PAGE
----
☞ Get “Community Letters” via email: a monthly overview of the latest news, events, and stories from the film photography community.
Just a few days ago, ORWO announced their release of a new colour film. Lomography updated their Daguerreotype Achromat 2.9/64 Art Lens. A new half-frame plastic-fantastic Ektar H35 is now available from Retopro (co-branded with Kodak). And research finds over £19 billion’s worth of unused photo gear in UK homes.
I am also happy to announce,
CALL FOR SUBMISSIONS: “Betty’s Favourite!”
☝️ Open to all film photographers who identify as women. And there’s a prize to win: Bolsey Model C 35mm film TLR. Details below.
Lomography’s Daguerreotype Achromat 2.9/64 Art Lens.
Daguerreotype is the first commercially available photographic process introduced in 1839 by Louis Daguerre. The word can also refer to a photograph created on a sheet of silver-plated copper, polished to a mirror finish and treated with fumes that make its surface light-sensitive.
Lomography uses the name to brand a lens design that partially shares its look with the ones Louis used with his wooden box cameras that exposed his daguerreotypes.
Lomography launched this lens series in 2016, with the current release bringing an update to the barrel finishes.
As you may have expected, Lomography’s Daguerreotype is specifically designed to produce in-camera effects — rather than an attempt to compete with high-end ultra-sharp lenses of today. And so, if you are looking to create brushstroke-like bokeh effects (see sample image above), this lens may be the one for you.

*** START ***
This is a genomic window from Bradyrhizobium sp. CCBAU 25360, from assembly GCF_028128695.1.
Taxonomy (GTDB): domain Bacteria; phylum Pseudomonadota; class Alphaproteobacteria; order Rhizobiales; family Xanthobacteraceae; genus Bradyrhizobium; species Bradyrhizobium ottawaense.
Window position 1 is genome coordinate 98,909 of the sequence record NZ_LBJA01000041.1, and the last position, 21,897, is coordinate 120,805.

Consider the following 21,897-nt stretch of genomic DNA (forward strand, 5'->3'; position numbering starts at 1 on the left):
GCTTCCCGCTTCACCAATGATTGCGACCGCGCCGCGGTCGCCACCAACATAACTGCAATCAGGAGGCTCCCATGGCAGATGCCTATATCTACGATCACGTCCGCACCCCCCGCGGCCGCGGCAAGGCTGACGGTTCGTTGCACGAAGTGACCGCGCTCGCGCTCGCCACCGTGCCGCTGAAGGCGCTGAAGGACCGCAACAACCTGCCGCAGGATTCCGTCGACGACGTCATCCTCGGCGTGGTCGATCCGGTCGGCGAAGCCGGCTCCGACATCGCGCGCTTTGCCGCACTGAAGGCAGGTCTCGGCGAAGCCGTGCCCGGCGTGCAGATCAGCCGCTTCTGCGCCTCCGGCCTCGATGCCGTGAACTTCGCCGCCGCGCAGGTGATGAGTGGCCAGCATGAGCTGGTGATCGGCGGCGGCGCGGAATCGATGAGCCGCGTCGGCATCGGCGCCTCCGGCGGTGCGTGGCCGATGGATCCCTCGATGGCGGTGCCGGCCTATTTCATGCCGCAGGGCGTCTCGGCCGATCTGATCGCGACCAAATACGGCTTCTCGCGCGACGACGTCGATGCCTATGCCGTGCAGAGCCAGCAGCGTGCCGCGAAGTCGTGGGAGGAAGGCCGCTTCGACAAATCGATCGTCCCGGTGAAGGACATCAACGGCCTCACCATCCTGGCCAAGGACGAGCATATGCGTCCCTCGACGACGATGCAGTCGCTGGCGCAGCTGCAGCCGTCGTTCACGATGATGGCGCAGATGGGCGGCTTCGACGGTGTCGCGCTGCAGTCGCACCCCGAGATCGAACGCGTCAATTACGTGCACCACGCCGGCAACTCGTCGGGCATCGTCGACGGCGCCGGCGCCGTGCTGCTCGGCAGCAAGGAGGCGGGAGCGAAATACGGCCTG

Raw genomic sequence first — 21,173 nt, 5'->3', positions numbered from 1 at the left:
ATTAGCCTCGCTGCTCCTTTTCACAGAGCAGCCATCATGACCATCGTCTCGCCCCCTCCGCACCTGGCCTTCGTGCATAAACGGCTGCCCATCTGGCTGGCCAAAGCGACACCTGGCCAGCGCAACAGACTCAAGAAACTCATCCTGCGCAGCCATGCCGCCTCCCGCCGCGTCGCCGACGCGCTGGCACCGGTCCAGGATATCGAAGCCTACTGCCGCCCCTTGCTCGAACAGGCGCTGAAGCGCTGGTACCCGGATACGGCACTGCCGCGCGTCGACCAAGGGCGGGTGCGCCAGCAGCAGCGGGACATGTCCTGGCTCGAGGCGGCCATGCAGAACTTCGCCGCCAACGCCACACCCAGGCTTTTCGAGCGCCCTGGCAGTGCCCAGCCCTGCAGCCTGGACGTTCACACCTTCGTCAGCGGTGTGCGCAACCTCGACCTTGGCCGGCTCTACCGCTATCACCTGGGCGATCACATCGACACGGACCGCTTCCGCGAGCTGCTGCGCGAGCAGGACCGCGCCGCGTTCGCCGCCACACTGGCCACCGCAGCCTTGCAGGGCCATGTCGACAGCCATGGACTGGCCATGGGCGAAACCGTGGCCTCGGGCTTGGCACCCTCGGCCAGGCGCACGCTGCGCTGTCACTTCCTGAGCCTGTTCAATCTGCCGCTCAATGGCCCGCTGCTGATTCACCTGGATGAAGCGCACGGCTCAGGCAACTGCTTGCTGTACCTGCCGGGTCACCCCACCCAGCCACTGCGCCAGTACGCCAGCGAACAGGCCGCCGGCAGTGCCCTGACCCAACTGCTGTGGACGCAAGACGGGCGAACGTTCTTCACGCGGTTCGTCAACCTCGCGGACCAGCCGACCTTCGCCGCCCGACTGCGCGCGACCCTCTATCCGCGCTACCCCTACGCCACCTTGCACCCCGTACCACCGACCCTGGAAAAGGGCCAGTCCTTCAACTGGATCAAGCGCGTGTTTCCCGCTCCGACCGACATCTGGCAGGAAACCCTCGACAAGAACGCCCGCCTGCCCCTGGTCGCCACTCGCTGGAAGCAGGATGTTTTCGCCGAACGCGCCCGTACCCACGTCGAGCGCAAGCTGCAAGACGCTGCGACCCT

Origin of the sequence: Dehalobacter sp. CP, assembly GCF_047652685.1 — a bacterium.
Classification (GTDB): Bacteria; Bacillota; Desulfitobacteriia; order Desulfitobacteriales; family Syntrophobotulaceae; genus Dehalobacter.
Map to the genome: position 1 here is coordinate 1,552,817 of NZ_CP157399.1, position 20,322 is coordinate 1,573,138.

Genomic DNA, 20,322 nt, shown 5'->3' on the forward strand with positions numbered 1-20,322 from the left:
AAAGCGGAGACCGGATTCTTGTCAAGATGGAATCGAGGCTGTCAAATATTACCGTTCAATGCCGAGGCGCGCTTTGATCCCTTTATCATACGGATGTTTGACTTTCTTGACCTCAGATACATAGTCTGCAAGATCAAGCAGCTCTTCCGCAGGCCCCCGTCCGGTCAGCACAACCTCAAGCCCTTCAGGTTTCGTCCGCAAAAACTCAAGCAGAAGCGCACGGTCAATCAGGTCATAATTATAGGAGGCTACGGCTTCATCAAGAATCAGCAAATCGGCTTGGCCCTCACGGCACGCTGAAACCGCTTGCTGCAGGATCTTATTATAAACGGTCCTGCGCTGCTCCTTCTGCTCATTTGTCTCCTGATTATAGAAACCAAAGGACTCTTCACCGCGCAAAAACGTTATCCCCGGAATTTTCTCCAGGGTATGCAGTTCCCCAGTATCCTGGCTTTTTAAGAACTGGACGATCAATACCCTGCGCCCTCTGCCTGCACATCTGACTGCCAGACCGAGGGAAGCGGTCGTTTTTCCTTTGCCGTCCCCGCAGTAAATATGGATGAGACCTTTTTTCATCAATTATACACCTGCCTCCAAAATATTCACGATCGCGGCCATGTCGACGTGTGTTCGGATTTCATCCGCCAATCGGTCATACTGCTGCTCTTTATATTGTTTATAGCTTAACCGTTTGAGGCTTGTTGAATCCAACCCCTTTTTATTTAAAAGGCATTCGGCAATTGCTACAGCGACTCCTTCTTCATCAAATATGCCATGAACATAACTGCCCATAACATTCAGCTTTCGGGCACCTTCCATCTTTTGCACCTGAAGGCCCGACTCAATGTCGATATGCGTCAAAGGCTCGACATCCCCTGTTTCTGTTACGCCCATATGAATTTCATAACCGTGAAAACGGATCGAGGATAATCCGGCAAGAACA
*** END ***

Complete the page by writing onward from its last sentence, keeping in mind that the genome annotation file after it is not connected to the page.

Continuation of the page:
Lomography’s Daguerreotype Achromat Art Lens features a maximum aperture of 𝒇2.9 and the closest focusing distance of 0.5m. It has an image circle of 44mm.
This lens is available for Canon EF and Nikon F mounts and should be compatible with a wide range of digital and film SLRs.
Daguerreotype Achromat is available for pre-orders at $299.
Call for submissions: “Betty’s Favourite!”
I would love to bring more diverse voices and representation to Analog.Cafe. But as a cis man, I obviously can not do this alone. This is why I’d like to invite all film photographers who identify as women to submit essays and articles to be published here and shared with thousands of adoring readers worldwide.
Analog.Cafe is a community project with over 100 contributing writers from all corners of the world. I love publishing the stories and the shared wisdom on this website by all — anytime. But throughout June and July, I would especially love to work with women photographers leaving my wife, Betty, to pick her favourite story as the recipient of my unique Bolsey Model C 35mm TLR.
How to submit: head over to the Open Call page and click the “Submit Your Work” button. Upload your photographs and share your story. Add “for Betty’s Favourite” text anywhere as part of your submission.
How to qualify: you must identify as a woman, and your photos must be shot on film. Best works may have well-curated, high-resolution images and a thoughtful story or well-written text. You must also give me permission to publish your work on this website (full terms here).
Deadline: July 31, 2022.
Prize: Bolsey Model C TLR.
English as a second language submissions welcome! I edit everything published on this website, so don’t worry about spelling and grammar too much — do your best, and we’ll make it work.
Here are some topics you could write on: photo essays, portraits, poetry, travel stories, film/camera reviews, guides & tutorials, and anything in-between.
Come August, Betty and I will announce her top pick, and I will mail the camera anywhere in the world free of charge.
Good luck, and thank you for considering this blog as a home for your creative work and wisdom!
New colour film: ORWO Wolfen NC500.
I’ve talked about ORWO’s intent to re-introduce colour film for still photographers since December last year.
This month, the company had finally shared a few scans and a bit more information about their upcoming offering, Wolfen NC500: